LT: Fondest memories of Levittown?

CG: Too many to count. The Greaves family was all jocks, so many of my fondest memories are sports-related. Beating South Side High School—at the time, the defending Nassau County champs—was the highlight of the 1972-73 basketball season, I can tell you that. Also, I have many fond memories of biking to the library to check out books by people like Ray Bradbury and Rex Stout and Isaac Asimov.

LT: Any inspiration from Levittown that has helped your writing career?

CG: I didn’t realize it at the time, but the creative writing course that I took as a high school senior, taught by Richard Hawkey, must have made an impression. Once I retired from practicing law (in 2006) and turned my attention to writing fiction, I got some good advice from Greg Donaldson (LMHS ’64), an old family friend who has published two excellent books. Also, Phillip Margolin (LMHS ’61), a multi-NY Times bestselling author, was kind enough to read and blurb Hush Money, my first novel, before it was published.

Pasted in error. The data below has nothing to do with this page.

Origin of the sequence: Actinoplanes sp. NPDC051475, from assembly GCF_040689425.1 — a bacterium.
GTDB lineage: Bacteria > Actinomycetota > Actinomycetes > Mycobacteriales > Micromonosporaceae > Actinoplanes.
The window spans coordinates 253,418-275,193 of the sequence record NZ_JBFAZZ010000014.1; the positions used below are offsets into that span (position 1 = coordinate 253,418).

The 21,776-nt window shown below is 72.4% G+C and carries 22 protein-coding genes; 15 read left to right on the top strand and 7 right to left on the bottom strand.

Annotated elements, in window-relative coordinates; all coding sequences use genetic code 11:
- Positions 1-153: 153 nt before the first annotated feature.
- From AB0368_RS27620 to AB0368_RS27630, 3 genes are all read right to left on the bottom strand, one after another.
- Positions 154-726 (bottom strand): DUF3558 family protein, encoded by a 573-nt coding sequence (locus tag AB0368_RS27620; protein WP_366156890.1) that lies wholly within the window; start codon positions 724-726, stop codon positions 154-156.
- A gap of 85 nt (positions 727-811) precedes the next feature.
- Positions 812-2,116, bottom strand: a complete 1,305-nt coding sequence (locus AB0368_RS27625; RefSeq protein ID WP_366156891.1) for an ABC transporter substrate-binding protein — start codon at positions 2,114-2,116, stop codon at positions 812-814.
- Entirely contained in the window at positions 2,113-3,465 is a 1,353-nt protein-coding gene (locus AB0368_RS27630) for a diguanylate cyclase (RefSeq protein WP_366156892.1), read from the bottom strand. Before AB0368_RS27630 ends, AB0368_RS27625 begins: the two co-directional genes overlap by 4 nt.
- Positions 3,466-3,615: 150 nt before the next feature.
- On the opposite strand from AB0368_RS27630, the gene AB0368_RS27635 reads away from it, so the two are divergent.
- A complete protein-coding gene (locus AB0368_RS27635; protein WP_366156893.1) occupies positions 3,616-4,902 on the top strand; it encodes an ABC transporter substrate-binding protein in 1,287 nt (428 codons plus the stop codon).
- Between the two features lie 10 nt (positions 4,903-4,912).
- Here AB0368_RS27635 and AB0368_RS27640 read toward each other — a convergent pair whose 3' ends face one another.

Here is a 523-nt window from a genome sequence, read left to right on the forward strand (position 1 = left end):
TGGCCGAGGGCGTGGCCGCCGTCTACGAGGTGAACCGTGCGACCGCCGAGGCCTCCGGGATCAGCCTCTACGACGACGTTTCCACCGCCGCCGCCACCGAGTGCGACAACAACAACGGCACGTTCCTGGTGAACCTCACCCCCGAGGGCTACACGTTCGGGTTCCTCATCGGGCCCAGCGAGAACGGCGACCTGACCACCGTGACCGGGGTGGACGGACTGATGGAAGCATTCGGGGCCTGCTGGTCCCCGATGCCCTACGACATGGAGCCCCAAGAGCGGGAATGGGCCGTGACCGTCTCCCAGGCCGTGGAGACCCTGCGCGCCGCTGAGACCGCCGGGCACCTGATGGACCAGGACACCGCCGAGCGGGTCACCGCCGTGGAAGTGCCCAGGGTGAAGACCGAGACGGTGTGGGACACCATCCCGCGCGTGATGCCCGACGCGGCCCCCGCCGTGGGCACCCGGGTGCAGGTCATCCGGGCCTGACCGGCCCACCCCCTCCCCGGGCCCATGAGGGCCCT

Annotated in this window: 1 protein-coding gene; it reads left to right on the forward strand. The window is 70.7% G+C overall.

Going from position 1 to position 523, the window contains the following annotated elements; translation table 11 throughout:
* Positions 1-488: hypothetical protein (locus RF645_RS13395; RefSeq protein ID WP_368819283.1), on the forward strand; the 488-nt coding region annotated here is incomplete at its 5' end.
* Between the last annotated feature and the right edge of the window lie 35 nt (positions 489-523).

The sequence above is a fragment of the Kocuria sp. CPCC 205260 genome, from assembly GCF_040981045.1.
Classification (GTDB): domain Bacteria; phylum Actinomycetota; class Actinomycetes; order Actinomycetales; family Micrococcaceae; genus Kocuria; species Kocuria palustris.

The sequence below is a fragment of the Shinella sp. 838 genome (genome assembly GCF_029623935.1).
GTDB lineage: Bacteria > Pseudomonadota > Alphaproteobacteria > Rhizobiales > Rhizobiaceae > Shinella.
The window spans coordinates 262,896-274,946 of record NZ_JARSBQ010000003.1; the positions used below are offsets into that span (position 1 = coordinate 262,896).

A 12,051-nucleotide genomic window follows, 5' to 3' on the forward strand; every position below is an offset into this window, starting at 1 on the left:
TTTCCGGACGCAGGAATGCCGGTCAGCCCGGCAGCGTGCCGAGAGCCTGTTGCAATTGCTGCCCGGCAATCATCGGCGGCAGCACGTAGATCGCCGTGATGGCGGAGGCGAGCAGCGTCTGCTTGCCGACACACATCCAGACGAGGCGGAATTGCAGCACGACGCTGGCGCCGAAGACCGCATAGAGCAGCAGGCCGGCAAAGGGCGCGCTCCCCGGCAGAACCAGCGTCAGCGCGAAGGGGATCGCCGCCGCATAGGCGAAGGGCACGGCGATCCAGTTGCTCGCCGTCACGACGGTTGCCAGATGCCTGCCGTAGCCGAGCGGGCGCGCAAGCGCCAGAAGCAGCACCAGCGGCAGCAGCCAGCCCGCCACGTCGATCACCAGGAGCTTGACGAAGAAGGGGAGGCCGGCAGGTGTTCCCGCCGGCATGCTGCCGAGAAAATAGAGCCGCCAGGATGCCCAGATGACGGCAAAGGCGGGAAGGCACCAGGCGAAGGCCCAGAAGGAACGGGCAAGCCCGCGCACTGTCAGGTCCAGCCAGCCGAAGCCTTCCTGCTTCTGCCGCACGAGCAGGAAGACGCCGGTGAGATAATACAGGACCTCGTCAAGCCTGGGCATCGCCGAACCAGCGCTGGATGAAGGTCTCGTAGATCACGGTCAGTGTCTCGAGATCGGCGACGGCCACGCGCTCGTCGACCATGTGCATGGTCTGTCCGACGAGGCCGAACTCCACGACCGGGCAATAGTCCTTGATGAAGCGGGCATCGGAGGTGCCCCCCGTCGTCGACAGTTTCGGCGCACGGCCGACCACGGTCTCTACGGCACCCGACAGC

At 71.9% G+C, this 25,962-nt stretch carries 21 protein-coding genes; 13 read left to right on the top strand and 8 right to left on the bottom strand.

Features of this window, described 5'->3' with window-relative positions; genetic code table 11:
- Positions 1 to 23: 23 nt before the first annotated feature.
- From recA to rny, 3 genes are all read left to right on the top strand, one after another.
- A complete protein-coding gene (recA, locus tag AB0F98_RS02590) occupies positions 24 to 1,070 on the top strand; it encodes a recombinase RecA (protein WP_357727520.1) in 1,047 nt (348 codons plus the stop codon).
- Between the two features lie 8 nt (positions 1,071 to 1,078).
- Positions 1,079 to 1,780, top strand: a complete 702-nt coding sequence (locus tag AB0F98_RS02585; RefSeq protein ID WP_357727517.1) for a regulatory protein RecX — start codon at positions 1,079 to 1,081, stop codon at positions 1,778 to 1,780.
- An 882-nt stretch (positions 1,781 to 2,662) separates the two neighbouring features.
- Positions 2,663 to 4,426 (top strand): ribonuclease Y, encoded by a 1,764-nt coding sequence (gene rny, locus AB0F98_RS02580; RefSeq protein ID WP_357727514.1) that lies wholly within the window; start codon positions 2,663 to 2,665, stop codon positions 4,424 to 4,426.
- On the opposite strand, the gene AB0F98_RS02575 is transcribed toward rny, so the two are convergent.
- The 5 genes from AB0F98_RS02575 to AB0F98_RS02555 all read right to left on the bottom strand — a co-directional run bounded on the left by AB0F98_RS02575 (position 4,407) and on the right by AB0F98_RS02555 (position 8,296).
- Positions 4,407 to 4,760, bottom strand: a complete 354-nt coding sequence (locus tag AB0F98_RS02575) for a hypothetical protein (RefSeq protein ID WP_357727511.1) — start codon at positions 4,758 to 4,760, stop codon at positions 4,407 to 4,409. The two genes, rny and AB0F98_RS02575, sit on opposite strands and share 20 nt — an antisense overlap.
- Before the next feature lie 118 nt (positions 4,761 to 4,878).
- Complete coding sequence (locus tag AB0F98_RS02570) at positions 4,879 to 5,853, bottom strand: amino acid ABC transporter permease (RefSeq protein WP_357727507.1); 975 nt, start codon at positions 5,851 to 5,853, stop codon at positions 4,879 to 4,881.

LT: About your writing, why should people read these books? 

CG: The first novel, Hush Money, is a smart, witty page-turner that has gotten rave reviews, and should appeal to any readers who like to be entertained. The second novel, Hard Twisted, is a work of literary/historical fiction, set in the Depression-era Southwest.  It tells the true story of a young girl who is kidnapped by her father’s murderer and led on a one-year crime and killing spree. They’re very different novels, but both have won major literary awards. 

LT: Who, what kind of readers, will definitely find these books fascinating?

CG: If you like Nelson DeMille’s John Corey novels, I think you’ll like Hush Money. If you like Cormac McCarthy’s border trilogy, I think you’ll like Hard Twisted, which has been called, “Lolita meets Blood Meridian.”

LT: What was the inspiration for writing these types of novels? 

CG: I suppose the common denominator is that both novels involve the law to some extent.  Hush Money is a legal mystery, and Hard Twisted begins and ends in a courtroom.

LT: What kind of research did you need to do to complete these stories?